'Survivor' exclusive: Jeff Probst reveals the big new twist
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Survivor is known for its epic twists. Some are super-exciting and breathe new life into the game; others end up being the Medallion of Power. But the twists—whether they end up working or not—are important not just to keep things fresh for the viewers, but to keep players on their toes as well. Let’s hope this season’s cast is on their collective toes and ready for what is about to be unleashed on Wednesday. [SPOILER ALERT: Stop reading right now if you do not want to know anything about future events of Survivor: Worlds Apart. Seriously, you have been warned.]
We can exclusively reveal that a brand new advantage twist will make its debut on this week’s episode of Survivor: Worlds Apart, courtesy of a purchase at the Survivor food auction. Host Jeff Probst has traditionally sprinkled in a mystery advantage or two that players can purchase at the auction. But while they usually amount to a hidden immunity idol clue or help at the next challenge, this one adds a completely new dimension.
What is it? Allow host Jeff Probst to explain:
“We have a new twist this season which is an extra vote,” Probst tells EW. “Somebody will be given a second vote at Tribal Council and literally will be allowed to vote two times at one Tribal Council—which as you know from watching the game, sometimes one more vote is all it takes to flip the entire game. And because nobody knows it’s coming, they don’t really even know what they’re playing for. And then the question becomes for the person who gets it: What do I do with it? How do I make sure this works to my advantage? When is the perfect time to play it?”
Probst says this particular idea has been incubating for a while. “It’s one that we’ve played with in our Survivor creative workshops. We’ve toyed around with it for years, and it always felt like it wasn’t the right time, which is what I often say to you—it just wasn’t the right time. And it felt like the right time and it yields tremendous results. It’s a bit of power that no one will anticipate coming. And when they get it, the question becomes, now what do I do with it?”
Okay. If you’re at all like me—and I pray for your sake you are not—there are a million questions running through your head right now in terms of exactly how this thing can be used. So I peppered Probst for the nitty-gritty details—and, allow me to say, he was extremely patient as I rattled off my annoying queries. Here, he answers every single one.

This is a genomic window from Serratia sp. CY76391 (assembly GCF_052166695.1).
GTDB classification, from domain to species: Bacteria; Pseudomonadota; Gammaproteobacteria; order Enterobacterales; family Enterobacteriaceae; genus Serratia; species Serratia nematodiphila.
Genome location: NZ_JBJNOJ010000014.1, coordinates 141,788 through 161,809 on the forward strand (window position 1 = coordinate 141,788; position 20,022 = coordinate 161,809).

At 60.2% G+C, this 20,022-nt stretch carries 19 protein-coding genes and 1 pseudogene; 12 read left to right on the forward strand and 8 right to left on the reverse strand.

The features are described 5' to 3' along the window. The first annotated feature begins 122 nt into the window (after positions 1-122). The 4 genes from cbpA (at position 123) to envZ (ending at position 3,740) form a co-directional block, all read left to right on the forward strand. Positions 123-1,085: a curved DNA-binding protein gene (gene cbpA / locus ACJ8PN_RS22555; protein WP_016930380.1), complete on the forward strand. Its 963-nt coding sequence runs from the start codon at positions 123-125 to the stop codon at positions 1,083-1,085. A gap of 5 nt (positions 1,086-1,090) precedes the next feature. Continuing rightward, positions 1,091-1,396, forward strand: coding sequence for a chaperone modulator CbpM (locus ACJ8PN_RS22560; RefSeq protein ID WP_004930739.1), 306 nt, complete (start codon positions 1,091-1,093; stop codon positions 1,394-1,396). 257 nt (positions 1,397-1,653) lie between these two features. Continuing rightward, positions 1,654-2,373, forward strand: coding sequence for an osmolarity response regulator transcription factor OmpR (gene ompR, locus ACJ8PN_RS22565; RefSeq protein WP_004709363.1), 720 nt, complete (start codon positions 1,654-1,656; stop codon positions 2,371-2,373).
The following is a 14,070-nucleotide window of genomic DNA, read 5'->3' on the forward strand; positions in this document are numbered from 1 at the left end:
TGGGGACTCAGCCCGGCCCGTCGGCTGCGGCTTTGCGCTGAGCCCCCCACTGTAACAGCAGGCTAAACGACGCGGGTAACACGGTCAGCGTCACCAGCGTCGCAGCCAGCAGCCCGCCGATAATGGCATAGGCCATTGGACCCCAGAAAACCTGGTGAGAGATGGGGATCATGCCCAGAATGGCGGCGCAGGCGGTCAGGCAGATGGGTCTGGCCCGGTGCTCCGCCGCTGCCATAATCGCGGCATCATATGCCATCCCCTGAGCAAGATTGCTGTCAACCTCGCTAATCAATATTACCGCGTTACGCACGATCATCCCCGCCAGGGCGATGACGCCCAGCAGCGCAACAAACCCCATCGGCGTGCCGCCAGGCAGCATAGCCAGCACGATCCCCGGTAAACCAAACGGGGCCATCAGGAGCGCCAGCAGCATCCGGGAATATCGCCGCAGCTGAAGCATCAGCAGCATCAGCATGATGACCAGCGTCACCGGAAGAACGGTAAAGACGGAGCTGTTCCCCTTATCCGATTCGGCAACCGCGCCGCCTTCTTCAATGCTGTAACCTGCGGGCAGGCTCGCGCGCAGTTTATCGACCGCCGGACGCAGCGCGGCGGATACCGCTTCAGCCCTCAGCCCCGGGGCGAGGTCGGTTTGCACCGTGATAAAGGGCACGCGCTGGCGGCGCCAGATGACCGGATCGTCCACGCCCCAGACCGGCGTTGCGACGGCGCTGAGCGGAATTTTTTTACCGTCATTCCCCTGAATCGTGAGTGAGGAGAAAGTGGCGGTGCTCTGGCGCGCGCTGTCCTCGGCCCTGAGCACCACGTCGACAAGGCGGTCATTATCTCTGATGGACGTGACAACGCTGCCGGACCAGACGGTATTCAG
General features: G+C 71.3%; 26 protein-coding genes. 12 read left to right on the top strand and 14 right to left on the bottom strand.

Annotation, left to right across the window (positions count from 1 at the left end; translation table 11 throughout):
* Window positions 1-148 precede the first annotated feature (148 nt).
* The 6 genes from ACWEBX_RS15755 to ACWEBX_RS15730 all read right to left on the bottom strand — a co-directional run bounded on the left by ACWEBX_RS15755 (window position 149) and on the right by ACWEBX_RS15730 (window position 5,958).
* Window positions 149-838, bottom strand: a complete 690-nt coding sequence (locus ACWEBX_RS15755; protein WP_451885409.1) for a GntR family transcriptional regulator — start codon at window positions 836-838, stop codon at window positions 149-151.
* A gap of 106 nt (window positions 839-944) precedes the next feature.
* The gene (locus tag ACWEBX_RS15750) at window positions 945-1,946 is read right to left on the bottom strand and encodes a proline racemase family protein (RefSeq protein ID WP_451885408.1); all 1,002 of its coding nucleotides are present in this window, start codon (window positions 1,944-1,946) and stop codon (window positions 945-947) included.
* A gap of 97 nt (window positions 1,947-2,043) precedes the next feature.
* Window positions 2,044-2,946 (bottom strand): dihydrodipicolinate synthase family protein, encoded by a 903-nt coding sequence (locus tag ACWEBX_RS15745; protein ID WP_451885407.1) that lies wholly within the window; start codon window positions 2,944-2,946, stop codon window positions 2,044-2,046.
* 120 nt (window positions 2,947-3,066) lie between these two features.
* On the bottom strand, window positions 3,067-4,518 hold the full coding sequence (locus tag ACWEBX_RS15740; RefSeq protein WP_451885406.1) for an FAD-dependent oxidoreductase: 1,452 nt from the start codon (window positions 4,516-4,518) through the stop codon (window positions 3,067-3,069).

So, do other players know you have the advantage?
It’s like a hidden immunity idol. You’re the only person that knows you have it until you tell somebody else.
Do other people even know the double-vote advantage exists?
No. It is reminiscent of the very first time we did a hidden immunity idol. Nobody knew it was out there. Nobody even knew it existed—except the person that had it.
Can the person that has it split their vote and throw votes at two different people, or does their vote just count twice?
You could do what you just suggested, yes. It is literally a second vote. So imagine that you get to go up and vote once, and then you get to go up and vote again. So if you want to split your vote and do two different people, you can. If you want to bag on somebody and vote twice for the same person, you can. If you want to throw away both of your votes and just get rid of it, you can.
When it is revealed that someone has this power?
It won’t be revealed at Tribal. [ED NOTE: Probst means he will not mention somebody has it in case that person wants to keep it a secret.] But like I said, it is similar to the idol in that it is a secret only if the person decides to keep it a secret. So sometimes people don’t tell anybody they have an idol. And then they reveal it. Other times people use the idol as a defense mechanism or an offensive mechanism. You can do the same with this and say, “Look, I have a second vote, so you better vote the way I’m voting tonight,” and then maybe not use it and do it again next week. Or, you could sabotage somebody and surprise them at Tribal and try to blindside somebody out.
How does the player have to reveal it at Tribal?
You would say something to the effect of, “Jeff, I’d like to use my advantage now.”
Does that happen before the voting takes place?
Yes. And I would say, “Dalton has a second vote. A second piece of parchment. Dalton, go ahead and place your second vote.” Cut to a reaction, a reaction, a reaction, and then hopefully cut to blindside.
So I would need to use it at some point during the voting process—either before the voting starts, or after I have already voted the first time. Basically, before you say, “I’ll go tally the votes,” I would have to say “Jeff…” and then cue the dramatic music.
Yes. But to be clear, you might also start Tribal by saying, “Just want to let everybody know I have two votes tonight. So as you’re thinking about what you’re going to do, just know I’m voting twice for Bill.” You can play it any way you want.”
But if nobody has said anything by the time you go up to get the votes, then it’s closed and we’re done. You cannot play it after votes are read.
Once we’re done voting, you can’t use it after we’re done.
Pretty fascinating stuff. Now the questions are: Who gets it and how will it play out? We’ll have to watch Survivor: Worlds Apart on Wednesday to find out. What are your initial thoughts on the double-vote advantage: love it, loathe it, or not yet sure? Hit the message boards to weigh in, and for more Survivor scoop, follow me on Twitter @DaltonRoss.
Strangers starve themselves on an island for our amusement in the hopes of winning $1 million, as host Jeff Probst implores them to "Dig deep!"